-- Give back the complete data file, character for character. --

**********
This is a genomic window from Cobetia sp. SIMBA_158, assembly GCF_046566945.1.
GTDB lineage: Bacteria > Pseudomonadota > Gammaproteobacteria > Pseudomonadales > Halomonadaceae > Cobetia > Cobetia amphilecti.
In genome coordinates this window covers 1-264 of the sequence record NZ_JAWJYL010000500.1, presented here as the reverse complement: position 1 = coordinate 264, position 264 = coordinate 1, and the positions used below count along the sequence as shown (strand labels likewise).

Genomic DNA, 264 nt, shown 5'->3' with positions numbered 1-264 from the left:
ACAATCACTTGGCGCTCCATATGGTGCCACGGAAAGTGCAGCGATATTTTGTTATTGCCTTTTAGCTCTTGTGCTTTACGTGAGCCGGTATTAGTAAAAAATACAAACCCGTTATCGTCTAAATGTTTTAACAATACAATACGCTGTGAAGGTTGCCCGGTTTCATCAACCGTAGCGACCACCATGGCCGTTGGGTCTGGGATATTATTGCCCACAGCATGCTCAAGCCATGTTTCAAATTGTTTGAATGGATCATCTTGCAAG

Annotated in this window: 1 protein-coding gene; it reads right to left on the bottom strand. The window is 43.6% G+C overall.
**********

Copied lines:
This is a genomic window from Cobetia sp. SIMBA_158, assembly GCF_046566945.1.
GTDB lineage: Bacteria > Pseudomonadota > Gammaproteobacteria > Pseudomonadales > Halomonadaceae > Cobetia > Cobetia amphilecti.
In genome coordinates this window covers 1-264 of the sequence record NZ_JAWJYL010000500.1, presented here as the reverse complement: position 1 = coordinate 264, position 264 = coordinate 1, and the positions used below count along the sequence as shown (strand labels likewise).

Genomic DNA, 264 nt, shown 5'->3' with positions numbered 1-264 from the left:
ACAATCACTTGGCGCTCCATATGGTGCCACGGAAAGTGCAGCGATATTTTGTTATTGCCTTTTAGCTCTTGTGCTTTACGTGAGCCGGTATTAGTAAAAAATACAAACCCGTTATCGTCTAAATGTTTTAACAATACAATACGCTGTGAAGGTTGCCCGGTTTCATCAACCGTAGCGACCACCATGGCCGTTGGGTCTGGGATATTATTGCCCACAGCATGCTCAAGCCATGTTTCAAATTGTTTGAATGGATCATCTTGCAAG

Annotated in this window: 1 protein-coding gene; it reads right to left on the bottom strand. The window is 43.6% G+C overall.